How strong is the resolve of Wes Eden and Nassef Sawiris? How deep is the loyalty of the top Aston Villa players? The are two questions that have crept into my mind the last few weeks.
As much as I take football news from England with a grain of salt, and a wonderment at the amount of non-news they can turn into a column, concern has crept into my thinking. It all started with a few comments on Douglas Luiz and Manchester City’s possible buy back. Then possibly John Terry moving on. A bit of dampness appeared on my brow only to grow into a definite worry when I read about City’s desire to acquire Grealish. Coupled with the fact that Ross Barkley is on loan I’ve become quite fidgety. No doubt Mings, McGinn, and Targett, et al, are on someone’s radar now and it’s only a matter of time before the Birmingham Mail spins it into a full-blown meltdown for Villa fans to fret over.
And just to add to the stew pot, Dean Smith is making a name for himself too. To be sure he will be offered a substantial contract to run a team in London.
How would you deal with this potential problem? There are ways, but none without some level of concern. Giving a player a long-term contract is nice for the player but it doesn’t stop any other team from making that offer that is too good to be true—both to the team and to the player. And honestly, Aston Villa play that game as well. That long-term contract could also come back and bite the owners. Paul Pogba comes to mind. Mesut Ozil, too. (There is another story there.) How many players have gone on to bigger pay cheques and be total flops? Charles N’Zogbia, for example. It’s quite a minefield.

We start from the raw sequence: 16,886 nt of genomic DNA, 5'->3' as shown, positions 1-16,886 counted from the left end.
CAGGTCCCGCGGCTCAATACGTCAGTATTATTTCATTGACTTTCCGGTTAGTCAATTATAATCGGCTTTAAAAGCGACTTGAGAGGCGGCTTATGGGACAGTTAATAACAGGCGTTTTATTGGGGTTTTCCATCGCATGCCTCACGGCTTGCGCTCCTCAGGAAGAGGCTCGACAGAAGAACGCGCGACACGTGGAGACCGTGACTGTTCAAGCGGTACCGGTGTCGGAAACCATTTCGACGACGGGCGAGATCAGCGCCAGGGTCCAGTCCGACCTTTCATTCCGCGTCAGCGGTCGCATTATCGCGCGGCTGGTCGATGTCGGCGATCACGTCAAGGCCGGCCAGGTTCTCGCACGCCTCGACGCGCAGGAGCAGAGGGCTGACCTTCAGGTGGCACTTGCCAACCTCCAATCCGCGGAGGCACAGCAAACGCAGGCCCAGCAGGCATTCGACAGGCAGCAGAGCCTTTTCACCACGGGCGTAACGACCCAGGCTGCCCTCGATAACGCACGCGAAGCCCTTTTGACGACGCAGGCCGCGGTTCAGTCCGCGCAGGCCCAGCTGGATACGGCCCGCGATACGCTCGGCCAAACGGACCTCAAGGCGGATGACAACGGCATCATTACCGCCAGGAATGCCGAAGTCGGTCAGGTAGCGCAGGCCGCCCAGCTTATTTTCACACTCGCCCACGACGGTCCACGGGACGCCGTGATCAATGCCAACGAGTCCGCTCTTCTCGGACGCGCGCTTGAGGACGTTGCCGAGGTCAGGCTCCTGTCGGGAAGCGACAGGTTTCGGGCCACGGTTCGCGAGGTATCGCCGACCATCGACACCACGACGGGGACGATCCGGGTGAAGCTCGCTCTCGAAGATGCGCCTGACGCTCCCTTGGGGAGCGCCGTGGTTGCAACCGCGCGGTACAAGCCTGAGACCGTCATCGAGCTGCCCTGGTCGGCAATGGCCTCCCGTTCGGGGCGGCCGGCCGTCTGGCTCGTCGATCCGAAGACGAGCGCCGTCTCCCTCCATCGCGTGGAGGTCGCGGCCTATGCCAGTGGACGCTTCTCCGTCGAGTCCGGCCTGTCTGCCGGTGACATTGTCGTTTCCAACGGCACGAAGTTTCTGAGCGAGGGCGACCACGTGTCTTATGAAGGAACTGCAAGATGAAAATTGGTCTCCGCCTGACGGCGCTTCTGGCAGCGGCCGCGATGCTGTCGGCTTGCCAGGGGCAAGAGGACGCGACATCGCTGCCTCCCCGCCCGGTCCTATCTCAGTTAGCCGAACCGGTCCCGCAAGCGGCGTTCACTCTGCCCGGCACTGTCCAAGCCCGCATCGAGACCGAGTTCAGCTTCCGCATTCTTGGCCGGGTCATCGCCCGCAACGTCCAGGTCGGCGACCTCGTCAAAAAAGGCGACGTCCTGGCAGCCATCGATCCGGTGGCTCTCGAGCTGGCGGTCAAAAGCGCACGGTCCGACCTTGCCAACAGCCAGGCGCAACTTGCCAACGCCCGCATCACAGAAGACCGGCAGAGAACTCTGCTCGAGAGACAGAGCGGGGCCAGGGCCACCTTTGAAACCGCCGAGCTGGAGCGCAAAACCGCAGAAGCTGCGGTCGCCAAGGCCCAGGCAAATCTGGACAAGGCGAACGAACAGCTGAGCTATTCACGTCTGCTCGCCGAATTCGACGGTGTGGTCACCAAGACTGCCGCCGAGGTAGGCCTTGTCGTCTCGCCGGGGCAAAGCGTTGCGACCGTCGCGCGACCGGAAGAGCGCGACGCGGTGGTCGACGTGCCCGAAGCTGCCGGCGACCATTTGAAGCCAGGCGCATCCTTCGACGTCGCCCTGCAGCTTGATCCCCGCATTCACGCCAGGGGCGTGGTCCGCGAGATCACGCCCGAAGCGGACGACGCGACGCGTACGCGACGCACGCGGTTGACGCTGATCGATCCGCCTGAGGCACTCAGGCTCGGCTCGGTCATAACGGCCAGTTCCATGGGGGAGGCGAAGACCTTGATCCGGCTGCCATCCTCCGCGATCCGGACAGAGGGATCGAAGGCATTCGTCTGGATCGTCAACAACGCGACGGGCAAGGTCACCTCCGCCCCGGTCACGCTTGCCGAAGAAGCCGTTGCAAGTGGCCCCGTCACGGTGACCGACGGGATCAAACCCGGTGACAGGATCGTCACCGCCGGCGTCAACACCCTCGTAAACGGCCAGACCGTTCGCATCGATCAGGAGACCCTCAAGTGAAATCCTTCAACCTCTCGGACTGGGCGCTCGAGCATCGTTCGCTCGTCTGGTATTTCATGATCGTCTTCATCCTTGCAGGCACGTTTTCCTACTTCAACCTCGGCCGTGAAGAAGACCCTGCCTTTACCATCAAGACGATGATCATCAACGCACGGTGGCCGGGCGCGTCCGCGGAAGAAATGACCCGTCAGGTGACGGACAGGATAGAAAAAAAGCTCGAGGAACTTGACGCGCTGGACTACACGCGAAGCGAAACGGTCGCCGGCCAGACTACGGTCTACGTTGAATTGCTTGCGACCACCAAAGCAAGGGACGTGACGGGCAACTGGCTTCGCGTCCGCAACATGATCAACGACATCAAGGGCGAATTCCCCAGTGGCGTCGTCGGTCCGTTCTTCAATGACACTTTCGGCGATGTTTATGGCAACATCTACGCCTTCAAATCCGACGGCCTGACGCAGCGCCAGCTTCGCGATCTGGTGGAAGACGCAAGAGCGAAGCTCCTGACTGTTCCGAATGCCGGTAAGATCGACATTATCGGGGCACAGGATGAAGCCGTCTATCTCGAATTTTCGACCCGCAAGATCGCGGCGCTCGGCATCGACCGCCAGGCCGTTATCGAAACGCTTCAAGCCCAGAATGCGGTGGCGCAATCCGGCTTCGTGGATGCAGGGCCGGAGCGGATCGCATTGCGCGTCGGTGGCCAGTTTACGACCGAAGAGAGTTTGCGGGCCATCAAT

Obviously unlimited funds helps: Chelsea, for example. A good eye for talent at a reasonable cost. Brentford—which has enhanced Villa. Villa, for me, are on the right track with player development within an enhanced training program. Plenty of home grown sprinkled with youth from around the continent.
Regardless, one has to prepare for the possibility of losing players. There is one way, I think, to keep them, is to be in the top six. Anything less and you run the risk of losing players except of course Manchester United who have over compensated players to the point where no one wants them at that evaluation. Another is to have a top managerial staff with top assistants, medical, and training facilities. This is the path Villa is taking.
With talk of Villa being the surprise package this year, could be the one that returns the team to its rightful place. But there are plenty of pitfalls along the way this season. Keeping the players healthy, keeping their heads on straight, and keeping the faith. Will they be able to keep the players vested if they don’t achieve what’s predicted?
I hope so.
Losing players is an inevitability. The job Wes and Nassef have is not to lose them all at once. There is another cloud on the horizon and it doesn’t involve Aston Villa. But it does in a roundabout way, and brings a little déjà vu for those who remember Dr. Tony. The owners of West Brom have decided to pull up sticks and not invest in the club anymore. A poor start didn’t help. Loaning out Ahmed Hegazi showed the league they’ve given up. West Brom, Wolves, Birmingham, and Villa all represent Midlands football and its attractiveness. Losing a team affects all of them, not just the one that’s struggling at the moment. The league needs to vet prospective owners with more vigor.
Finally, will covid end up pulling the rug out on the season?